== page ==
November 4, 2013

Review:Persona Grata-Reaching Places High Above

Normally, I comment on how being a reviewer brings me into contact with bands and artists that I might otherwise miss out on, but in this case I was ahead by a long way. The debut album by Persona Grata, Reaching Places High Above, has had tracks featured on the radio show prior to the album arriving for review, and so, I am a few steps ahead on this one, having heard the album many times. Persona Grata hail from Bratislava in Slovakia, and to my knowledge, are one of the few prog bands from that neck of the woods. The band state their influences as Yes, Queen, Dream Theater and Muse and although I have seen them described as prog metal, I think that they neatly straddle the prog metal/prog rock area with their complex rhythms and melody.
 
This album, Reaching Places High Above, has been in the pipeline for a while, up to two years, while the band have adapted arrangements, added layers and sounds, but it has finally reached production and release. At the point of the initial recording, the 5 members of the band were as follows, Adam Kuruk (keyboards), Martin Huba (guitar), Martin Stavrovsky (vocals, rhythm guitar), Jan Steno (drums) and Timo Streis (bass), but since that point, Adam Kuruk and Martin Huba have been replaced by Matej Miklos (keyboards) and Peter Luha (lead guitar).

Reaching Places High Above is a 6 track album with a total running time of around 47 minutes and the shortest track is track 5, “Venice” at 1:04 minutes and the final track, “I Am You,” the longest at 14:10 minutes. The range of musical styles across the album takes you through the aggressive, the intricate and the laid back.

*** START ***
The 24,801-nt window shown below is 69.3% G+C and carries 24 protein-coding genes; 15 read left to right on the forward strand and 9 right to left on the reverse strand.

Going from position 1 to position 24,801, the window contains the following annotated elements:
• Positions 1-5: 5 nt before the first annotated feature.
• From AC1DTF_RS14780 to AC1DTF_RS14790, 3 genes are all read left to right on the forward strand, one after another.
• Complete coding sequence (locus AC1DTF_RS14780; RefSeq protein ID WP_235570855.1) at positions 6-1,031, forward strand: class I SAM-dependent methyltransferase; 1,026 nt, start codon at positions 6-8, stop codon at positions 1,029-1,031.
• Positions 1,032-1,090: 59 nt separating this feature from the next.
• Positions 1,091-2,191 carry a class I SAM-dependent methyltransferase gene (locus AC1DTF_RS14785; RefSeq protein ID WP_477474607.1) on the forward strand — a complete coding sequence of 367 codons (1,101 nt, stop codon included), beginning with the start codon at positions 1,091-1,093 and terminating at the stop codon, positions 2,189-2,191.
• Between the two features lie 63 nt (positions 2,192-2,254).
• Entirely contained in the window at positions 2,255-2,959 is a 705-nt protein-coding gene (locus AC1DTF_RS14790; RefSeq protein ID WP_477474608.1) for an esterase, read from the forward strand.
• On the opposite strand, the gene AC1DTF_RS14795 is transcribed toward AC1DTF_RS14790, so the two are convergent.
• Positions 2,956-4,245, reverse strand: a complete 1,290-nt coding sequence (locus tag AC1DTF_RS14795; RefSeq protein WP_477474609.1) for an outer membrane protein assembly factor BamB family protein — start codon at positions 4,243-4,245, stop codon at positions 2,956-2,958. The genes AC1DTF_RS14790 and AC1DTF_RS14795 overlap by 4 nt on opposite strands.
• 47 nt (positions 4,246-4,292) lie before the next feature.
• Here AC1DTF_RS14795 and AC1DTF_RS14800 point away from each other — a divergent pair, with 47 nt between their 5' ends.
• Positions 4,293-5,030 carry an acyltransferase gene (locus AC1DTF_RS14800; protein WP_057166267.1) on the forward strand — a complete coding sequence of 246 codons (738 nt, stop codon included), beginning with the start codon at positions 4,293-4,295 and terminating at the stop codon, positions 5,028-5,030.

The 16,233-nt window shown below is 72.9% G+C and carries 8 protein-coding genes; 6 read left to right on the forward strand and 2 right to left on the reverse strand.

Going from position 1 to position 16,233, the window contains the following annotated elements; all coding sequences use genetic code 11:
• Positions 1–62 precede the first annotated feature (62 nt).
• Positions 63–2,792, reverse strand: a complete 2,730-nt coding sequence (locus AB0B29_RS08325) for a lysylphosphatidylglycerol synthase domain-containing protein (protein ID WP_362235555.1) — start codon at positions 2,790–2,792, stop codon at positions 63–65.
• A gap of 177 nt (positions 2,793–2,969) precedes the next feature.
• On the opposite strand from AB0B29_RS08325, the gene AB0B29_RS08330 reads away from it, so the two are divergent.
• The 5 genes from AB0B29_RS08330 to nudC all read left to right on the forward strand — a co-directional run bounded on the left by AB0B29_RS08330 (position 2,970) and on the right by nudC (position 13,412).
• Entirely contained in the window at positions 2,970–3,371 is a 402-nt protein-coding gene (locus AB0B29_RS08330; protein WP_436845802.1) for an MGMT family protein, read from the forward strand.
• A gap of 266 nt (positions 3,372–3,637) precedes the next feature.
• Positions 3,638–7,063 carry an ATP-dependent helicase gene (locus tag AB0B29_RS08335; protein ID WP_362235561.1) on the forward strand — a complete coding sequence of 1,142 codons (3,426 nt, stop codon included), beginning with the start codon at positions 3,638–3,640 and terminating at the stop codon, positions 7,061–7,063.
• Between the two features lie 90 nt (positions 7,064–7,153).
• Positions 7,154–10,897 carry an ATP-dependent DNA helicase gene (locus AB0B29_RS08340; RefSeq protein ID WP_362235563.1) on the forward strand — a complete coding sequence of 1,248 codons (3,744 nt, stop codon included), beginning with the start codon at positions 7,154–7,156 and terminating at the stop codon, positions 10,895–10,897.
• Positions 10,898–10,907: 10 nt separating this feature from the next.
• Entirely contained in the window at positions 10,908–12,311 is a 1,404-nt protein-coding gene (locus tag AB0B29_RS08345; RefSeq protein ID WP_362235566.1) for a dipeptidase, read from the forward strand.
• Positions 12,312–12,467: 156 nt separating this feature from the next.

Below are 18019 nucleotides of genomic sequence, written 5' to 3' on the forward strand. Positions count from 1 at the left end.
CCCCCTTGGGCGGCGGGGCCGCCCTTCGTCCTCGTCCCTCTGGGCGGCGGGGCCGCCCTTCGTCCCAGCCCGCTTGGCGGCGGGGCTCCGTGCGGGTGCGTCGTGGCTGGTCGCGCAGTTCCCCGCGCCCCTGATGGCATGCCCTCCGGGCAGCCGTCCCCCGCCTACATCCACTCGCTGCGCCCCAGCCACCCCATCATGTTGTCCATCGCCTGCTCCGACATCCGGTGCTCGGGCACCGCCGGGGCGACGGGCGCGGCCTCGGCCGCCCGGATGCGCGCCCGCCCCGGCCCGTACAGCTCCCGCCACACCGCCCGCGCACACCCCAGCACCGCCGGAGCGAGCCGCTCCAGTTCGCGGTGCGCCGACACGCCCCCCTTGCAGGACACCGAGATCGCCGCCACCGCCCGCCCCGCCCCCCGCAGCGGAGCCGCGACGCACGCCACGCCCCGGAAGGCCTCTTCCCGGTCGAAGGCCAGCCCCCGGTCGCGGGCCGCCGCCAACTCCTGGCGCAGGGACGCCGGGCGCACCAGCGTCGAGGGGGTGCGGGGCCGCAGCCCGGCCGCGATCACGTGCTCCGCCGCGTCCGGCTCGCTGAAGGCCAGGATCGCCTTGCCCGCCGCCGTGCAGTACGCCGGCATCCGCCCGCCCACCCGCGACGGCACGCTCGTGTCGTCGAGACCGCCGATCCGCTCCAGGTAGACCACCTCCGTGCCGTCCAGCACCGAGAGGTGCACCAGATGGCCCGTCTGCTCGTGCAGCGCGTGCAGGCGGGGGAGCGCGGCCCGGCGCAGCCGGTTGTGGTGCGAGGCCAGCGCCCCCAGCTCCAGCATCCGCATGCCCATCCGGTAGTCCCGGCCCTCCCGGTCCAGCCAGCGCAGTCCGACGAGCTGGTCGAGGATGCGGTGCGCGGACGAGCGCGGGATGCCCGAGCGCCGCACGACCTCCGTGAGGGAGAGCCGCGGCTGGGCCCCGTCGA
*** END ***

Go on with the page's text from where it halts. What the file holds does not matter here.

The opening track, “Aces” (7:03) starts with some airline chatter interspersed with a radio station broadcast prior to “wailing” vocals, but this quickly becomes a “normal” voice which is very clear and powerful (Martin Stavrovsky). Although this track drives along, it does move close to out and out metal prog, but remains well under control at all times, and despite its 7+ minute length, it feels much shorter.

Following this track is “Edge of Insanity” (12:18) which heralds the re-appearance of an instrument, once a cornerstone in prog bands, but which seemed to simply get lost. That instrument is the flute and is majestic in the right hands, but there is no information to identify the mysterious flautist. This is a roller coaster styled track moving from the gentle side of prog rock effortlessly into the full blown aggressive playing prog, repeating these two styles before bowing out in the gentler vein.

Tracks 3-5, “Istanbul”, “Orient Express” and “Venice” take the listener on a journey, literally. The trilogy of tracks ooze atmosphere and serve as a superb vehicle for the musicianship of the band members.

The “tour de force” of the album is the closing track, “I Am You” (14:10). Starting in a very atmospheric manner with synths, it quickly changes into a sublime piano theme which then allows the other instruments to build up prior to the entry of the voice. There is a point where the track is little more than a melancholy synth which then builds to an anthem like point as the track is almost “shown the door,” in the nicest manner, by a stunning guitar in the background, but ultimately ends on that atmospheric synth starting theme.

As a debut album, Reaching Places High Above,  is a gem and shows that if a band is prepared to spend the time “fine tuning” their recorded material until it feels right, then that time will have been very well spent.  This is a shining beacon of an album that gets both a “One to Buy” sticker and also the “The Experience will last forever” strip on the cover as well. My advice is to buy this album and prepare to be picked up and immersed in the music, and at the completion of the album, smile as you realize that was a superb way to spend 47 minutes, before pressing the play button again.


5/5/  STARS

Key Tracks: Aces: Edge Of Insanity: I am You 

Jim “The Ancient One” Lawson-MuzikReviews.com Staff

October 31, 2013

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